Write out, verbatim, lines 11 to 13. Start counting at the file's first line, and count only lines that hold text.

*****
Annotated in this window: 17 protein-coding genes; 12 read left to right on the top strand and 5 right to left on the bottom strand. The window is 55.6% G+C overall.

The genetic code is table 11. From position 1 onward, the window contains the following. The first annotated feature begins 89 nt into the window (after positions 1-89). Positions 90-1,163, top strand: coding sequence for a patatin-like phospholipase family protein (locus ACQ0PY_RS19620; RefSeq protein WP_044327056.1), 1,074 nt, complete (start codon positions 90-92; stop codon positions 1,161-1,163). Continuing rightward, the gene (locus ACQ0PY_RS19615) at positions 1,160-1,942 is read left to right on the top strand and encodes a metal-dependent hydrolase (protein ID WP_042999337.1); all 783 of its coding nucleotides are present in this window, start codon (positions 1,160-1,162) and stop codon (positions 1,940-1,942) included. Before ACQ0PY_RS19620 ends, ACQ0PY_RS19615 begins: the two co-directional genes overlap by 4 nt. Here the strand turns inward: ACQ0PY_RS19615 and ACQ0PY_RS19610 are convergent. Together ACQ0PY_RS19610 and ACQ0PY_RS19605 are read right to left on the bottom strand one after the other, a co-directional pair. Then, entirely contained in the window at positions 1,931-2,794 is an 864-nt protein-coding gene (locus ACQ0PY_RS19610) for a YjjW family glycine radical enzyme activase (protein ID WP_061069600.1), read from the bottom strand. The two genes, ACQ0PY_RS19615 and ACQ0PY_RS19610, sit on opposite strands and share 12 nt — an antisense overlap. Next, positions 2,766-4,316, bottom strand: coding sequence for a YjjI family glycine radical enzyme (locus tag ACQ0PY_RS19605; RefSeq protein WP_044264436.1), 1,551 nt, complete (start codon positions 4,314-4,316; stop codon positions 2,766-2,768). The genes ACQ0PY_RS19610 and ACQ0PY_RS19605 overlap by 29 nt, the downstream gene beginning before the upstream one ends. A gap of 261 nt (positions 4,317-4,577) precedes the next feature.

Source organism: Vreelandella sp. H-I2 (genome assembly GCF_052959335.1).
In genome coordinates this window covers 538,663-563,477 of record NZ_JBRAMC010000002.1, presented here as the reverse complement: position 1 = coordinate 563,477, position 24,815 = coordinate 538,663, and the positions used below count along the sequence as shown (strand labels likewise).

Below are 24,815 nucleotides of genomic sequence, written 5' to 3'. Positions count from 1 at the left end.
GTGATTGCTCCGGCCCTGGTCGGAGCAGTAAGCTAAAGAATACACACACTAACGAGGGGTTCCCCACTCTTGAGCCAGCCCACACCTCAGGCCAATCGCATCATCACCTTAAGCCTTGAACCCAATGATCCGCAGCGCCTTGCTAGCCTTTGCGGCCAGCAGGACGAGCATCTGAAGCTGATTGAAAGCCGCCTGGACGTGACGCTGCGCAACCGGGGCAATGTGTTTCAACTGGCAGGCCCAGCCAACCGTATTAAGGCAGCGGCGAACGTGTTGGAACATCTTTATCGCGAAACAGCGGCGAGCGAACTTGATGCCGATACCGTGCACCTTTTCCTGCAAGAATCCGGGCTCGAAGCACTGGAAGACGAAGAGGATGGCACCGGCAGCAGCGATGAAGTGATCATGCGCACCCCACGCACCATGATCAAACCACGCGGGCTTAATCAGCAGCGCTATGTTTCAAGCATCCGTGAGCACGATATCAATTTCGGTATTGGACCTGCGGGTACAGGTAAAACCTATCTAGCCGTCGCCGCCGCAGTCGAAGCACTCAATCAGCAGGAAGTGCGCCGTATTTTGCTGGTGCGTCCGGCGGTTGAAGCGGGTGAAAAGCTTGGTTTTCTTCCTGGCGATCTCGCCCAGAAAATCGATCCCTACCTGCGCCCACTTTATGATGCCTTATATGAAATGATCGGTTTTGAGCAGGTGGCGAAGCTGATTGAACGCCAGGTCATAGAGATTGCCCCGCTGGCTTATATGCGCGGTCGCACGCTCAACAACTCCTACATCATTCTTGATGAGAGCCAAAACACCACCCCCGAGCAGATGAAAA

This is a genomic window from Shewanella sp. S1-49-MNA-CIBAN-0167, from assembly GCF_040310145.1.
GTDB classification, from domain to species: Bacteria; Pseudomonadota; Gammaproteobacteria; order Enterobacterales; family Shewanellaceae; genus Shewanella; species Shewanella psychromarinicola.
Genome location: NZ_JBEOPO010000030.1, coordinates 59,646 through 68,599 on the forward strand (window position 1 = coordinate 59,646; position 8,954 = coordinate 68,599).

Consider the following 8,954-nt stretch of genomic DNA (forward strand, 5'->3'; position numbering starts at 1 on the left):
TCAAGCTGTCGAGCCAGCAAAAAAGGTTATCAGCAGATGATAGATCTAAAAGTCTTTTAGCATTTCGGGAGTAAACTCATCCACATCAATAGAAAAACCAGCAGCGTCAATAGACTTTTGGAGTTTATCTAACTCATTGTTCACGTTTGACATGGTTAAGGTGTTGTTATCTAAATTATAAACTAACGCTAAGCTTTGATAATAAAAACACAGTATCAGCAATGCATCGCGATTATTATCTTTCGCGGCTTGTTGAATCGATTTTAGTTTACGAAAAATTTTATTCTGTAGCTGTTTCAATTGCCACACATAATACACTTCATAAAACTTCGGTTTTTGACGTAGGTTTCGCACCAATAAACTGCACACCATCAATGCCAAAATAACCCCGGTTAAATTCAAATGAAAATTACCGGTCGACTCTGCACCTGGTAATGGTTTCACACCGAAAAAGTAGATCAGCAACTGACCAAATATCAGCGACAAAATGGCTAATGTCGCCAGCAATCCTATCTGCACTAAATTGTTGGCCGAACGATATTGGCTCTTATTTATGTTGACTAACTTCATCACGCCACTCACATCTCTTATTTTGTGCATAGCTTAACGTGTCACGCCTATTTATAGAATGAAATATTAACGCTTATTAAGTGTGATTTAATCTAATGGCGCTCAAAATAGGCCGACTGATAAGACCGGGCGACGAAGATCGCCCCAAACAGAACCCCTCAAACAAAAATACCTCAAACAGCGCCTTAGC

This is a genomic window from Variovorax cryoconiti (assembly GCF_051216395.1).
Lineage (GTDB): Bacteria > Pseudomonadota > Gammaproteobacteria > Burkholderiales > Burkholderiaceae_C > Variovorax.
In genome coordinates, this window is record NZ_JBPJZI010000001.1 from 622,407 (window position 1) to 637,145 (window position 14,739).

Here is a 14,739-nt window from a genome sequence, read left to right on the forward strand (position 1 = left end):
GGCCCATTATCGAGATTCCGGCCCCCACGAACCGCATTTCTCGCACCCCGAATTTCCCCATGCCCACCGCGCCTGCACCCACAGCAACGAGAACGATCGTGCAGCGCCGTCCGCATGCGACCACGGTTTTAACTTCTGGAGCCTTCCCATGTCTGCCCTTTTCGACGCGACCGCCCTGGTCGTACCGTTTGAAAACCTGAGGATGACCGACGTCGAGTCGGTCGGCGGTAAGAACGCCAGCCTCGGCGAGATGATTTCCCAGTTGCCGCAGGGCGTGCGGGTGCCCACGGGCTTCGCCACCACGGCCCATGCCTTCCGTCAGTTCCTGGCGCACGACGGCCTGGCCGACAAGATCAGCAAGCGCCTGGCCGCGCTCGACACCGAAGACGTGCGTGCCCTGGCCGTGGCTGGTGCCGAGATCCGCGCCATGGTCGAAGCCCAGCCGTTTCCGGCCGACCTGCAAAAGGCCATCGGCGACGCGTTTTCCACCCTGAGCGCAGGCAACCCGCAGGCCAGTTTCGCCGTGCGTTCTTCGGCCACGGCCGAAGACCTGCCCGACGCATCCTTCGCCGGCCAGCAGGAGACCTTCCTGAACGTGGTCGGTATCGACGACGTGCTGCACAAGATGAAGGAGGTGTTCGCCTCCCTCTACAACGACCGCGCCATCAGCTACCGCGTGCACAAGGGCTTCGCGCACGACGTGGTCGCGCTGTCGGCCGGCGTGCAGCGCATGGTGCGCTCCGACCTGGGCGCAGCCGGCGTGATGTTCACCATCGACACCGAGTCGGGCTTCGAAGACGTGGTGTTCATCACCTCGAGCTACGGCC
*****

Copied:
TCAAGCTGTCGAGCCAGCAAAAAAGGTTATCAGCAGATGATAGATCTAAAAGTCTTTTAGCATTTCGGGAGTAAACTCATCCACATCAATAGAAAAACCAGCAGCGTCAATAGACTTTTGGAGTTTATCTAACTCATTGTTCACGTTTGACATGGTTAAGGTGTTGTTATCTAAATTATAAACTAACGCTAAGCTTTGATAATAAAAACACAGTATCAGCAATGCATCGCGATTATTATCTTTCGCGGCTTGTTGAATCGATTTTAGTTTACGAAAAATTTTATTCTGTAGCTGTTTCAATTGCCACACATAATACACTTCATAAAACTTCGGTTTTTGACGTAGGTTTCGCACCAATAAACTGCACACCATCAATGCCAAAATAACCCCGGTTAAATTCAAATGAAAATTACCGGTCGACTCTGCACCTGGTAATGGTTTCACACCGAAAAAGTAGATCAGCAACTGACCAAATATCAGCGACAAAATGGCTAATGTCGCCAGCAATCCTATCTGCACTAAATTGTTGGCCGAACGATATTGGCTCTTATTTATGTTGACTAACTTCATCACGCCACTCACATCTCTTATTTTGTGCATAGCTTAACGTGTCACGCCTATTTATAGAATGAAATATTAACGCTTATTAAGTGTGATTTAATCTAATGGCGCTCAAAATAGGCCGACTGATAAGACCGGGCGACGAAGATCGCCCCAAACAGAACCCCTCAAACAAAAATACCTCAAACAGCGCCTTAGC

This is a genomic window from Variovorax cryoconiti (assembly GCF_051216395.1).
Lineage (GTDB): Bacteria > Pseudomonadota > Gammaproteobacteria > Burkholderiales > Burkholderiaceae_C > Variovorax.